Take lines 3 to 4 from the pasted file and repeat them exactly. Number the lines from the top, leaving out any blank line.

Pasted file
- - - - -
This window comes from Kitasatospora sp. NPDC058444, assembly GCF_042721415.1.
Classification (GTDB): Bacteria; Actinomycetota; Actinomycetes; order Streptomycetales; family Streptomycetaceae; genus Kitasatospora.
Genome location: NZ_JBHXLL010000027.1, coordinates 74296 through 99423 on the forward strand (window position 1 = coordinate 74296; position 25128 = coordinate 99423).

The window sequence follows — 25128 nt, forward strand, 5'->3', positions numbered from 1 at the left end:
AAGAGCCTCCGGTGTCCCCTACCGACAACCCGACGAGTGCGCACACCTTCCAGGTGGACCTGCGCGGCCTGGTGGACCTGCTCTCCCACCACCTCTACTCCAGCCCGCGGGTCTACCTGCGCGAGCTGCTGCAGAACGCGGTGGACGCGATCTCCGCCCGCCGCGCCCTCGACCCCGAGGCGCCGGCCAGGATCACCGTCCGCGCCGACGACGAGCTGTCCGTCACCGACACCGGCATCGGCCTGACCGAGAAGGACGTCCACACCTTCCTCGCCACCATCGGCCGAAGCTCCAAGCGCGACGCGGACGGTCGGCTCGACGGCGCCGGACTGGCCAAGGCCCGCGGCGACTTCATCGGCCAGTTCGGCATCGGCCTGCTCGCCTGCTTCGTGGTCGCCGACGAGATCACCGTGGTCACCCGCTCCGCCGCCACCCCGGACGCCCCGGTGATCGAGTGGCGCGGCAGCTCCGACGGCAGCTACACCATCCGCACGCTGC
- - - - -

Genome location: NZ_JBHXLL010000027.1, coordinates 74296 through 99423 on the forward strand (window position 1 = coordinate 74296; position 25128 = coordinate 99423).

The window sequence follows — 25128 nt, forward strand, 5'->3', positions numbered from 1 at the left end: